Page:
Written by Martin Hodgson
On the edge of a crystal clear lake, with its stunning historic buildings and sweeping views of the Alps, Thun, Switzerland is a popular place to visit. “Scooter bikes can be rented for the trip back down to the valley if you’re feeling adventurous,” enthuses the local tourism website. Boring! Instead, be like Sam Luginbühl and bring the hills alive with the sound of a rip snorting two-stroke! The proprietor of his own all-round metal fabrication and Hot Rod business, Sam Customs, he’s spent the past five years in his downtime piecing together this killer KTM GS250 with looks that are as good as it goes.
Written by Tim Huber.
Over the last few years, it’s become abundantly clear that electric bikes will play an increasingly important role in the motorcycle industry in the coming years. The majority of major manufacturers currently have two-wheeled EV’s in various stages of development, and new electric startups are popping up on a damn-near-monthly basis. Consequently, today’s colleges and universities are preparing the next generation of engineers and designers for what will be a largely electron and proton-powered future.
To say the Yamaha XT500 is a legendary bike would be an understatement. More than 40 years later, it is still one of the best thumpers in motorcycle history. After winning the Paris to Dakar rally shortly after its release in 1976, it paved the way for future enduro and off-road bikes. But what if it was released today as a larger capacity scrambler? Jesper Johansen from Slowbuilt in Copenhagen, Denmark, wanted to build a larger capacity XT with all the retro cues of the original classic – only bigger. “I always loved twin shocks dirt bikes,” he explains. “Especially the Yamaha XT500 and HL500 – had a few over the years, especially the white 1976 model XT with the iconic tank decals.”
Words by Martin Hodgson | Photography by Hiromitsu Yasui
On the outside it looks like a simple little building, with faded weatherboards and an old tin roof in a small historic town in Japan. Surrounded by neatly ploughed fields you step inside and expect to see an old man repairing dated farming machinery, instead you’ve entered the home of one of the world’s best custom bike shops. But despite becoming renowned for their concept BMW R18 ‘Departed’, the bread and butter of Custom Works Zon is American V-Twin muscle. And with a desire to play in the nearby mountain mud they’ve turned an unloved Buell X1 Lighting into a true weekend warrior.
We were lucky enough to have local photographer and moto journo Tom Bing cover the Bike Shed show for us. He is friends with the Bike Shed crew and a lot of the bike builders, so it was great to get a glimpse of what goes on behind the scenes as well as the bikes on display. Words and photos by Tom Bing.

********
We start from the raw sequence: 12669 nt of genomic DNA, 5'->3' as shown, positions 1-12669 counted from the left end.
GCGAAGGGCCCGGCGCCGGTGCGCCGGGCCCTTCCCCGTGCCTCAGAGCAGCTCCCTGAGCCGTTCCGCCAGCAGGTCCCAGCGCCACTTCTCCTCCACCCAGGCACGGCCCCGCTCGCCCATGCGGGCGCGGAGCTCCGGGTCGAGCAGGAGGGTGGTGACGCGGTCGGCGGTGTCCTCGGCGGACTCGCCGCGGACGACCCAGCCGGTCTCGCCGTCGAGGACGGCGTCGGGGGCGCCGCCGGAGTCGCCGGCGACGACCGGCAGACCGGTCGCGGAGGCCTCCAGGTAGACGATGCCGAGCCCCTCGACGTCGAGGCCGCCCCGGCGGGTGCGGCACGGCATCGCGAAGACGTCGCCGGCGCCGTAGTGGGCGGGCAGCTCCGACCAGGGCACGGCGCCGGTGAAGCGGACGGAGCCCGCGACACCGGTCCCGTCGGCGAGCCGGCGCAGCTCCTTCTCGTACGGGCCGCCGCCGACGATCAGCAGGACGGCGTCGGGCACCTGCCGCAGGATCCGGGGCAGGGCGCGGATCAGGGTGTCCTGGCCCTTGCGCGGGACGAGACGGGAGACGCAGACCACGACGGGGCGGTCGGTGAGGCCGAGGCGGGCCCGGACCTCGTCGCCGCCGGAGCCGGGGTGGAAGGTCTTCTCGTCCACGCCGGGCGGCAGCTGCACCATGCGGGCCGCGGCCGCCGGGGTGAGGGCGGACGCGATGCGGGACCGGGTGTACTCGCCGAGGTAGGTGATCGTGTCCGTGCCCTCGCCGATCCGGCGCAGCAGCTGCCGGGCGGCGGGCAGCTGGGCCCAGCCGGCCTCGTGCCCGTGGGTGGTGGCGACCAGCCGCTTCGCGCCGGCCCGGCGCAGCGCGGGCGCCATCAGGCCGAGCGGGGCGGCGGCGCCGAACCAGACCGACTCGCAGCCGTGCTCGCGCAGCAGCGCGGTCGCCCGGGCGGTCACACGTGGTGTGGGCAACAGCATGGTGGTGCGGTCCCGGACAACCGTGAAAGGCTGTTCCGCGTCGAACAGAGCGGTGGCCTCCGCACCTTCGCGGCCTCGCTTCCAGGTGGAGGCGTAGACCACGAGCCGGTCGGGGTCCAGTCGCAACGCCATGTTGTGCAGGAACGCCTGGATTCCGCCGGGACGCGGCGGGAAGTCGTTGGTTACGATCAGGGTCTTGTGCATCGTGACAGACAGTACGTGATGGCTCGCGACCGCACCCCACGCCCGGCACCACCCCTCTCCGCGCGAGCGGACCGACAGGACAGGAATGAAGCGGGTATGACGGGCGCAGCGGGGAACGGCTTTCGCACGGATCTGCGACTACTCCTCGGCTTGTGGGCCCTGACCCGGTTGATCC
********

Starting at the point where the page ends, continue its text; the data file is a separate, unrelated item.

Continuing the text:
It’s got to be the most exciting weekend of the year in the UK for custom bike lovers. It’s funny, when you’re anywhere near the ‘inner folds’ of something like the Bike Shed, you feel strangely proud of the achievements of all the people who have worked so hard to make the event come together yet again. It feels like a community event – not something you just attend as a punter, but something we are all a part of.
Photography & words by Phoenix Naman
When a weekend involves camping under the stars, fresh brewed coffee in the morning, hot breakfast and lunch, and best of all motorcycles, it’s a weekend well spent. That is exactly what Australia saw on the weekend at the Australian inaugural Deus Swank Rally. You might think, “what the heck is a swank rally!?”. Well, it’s a good old fashioned enduro time trial. But not as you know it, it’s a day of fun for the whole family at this friendly championship. Goofy outfits, inappropriate bikes, and a can do attitude are encouraged. Friday night saw keen swankers arrive early to set up camp, and catch up around a fire. Early risers were well caffeinated, and fed thanks to Chef Takeshi and the Deus Cafe team.
Written by Ian Lee.
The big single. The thumper. No matter how you refer to it, the large displacement single cylinder motor has been putting smiles on motorcyclists’ faces since the dawn of motorcycledom. The simplicity of the mechanics, the ease of working with one and (of course) the noise they make all add to the benefits of using a thumper bike in a custom build. Toma Customs, based in Brussels, has shown the quality of build that is possible when the right workshop has the right cycle on the bench. Utilising the Honda FMX650, Thomas Jeukens and the Toma’s crew have taken the plastic-wrapped Super Motard and released the urban tracker hidden inside.
This is a story older than time. A common predicament many of us have been in. You buy a donor bike with all the right intentions to build one of the coolest motorcycles the world has ever seen. But the days pass by and then the months pass by until reality hits and you know you aren’t ever going to finish this build. Whether it’s a lack of time or a lack of ability, the bike sits in the garage waiting for some love and attention. This is exactly what happened when a customer approached French garage Forge to build them a Dominator. The 1989 NX650 had been sitting in pieces for a year and the owner knew he wasn’t going to get it done, so he called Forge.
How do you haul ass in Hollywood? You go full metal jacket on a breathtaking Urban Enduro that’ll cruise with Bentleys on the Boulevard, before heading to the hills where the stars live to rip it up on the rough and rugged roads. But first you need to pick a platform with an iconic status and a Paris-Dakar pedigree…
The Red Clouds Collective are a Portland-based outfit that make bomb-proof waxed cotton moto gear. And luckily for us Seth and Casey Neefus, head honchos at Red Clouds, also use the business as a front for making gorgeous custom bikes, like this pair of incredible Yamaha XT500s…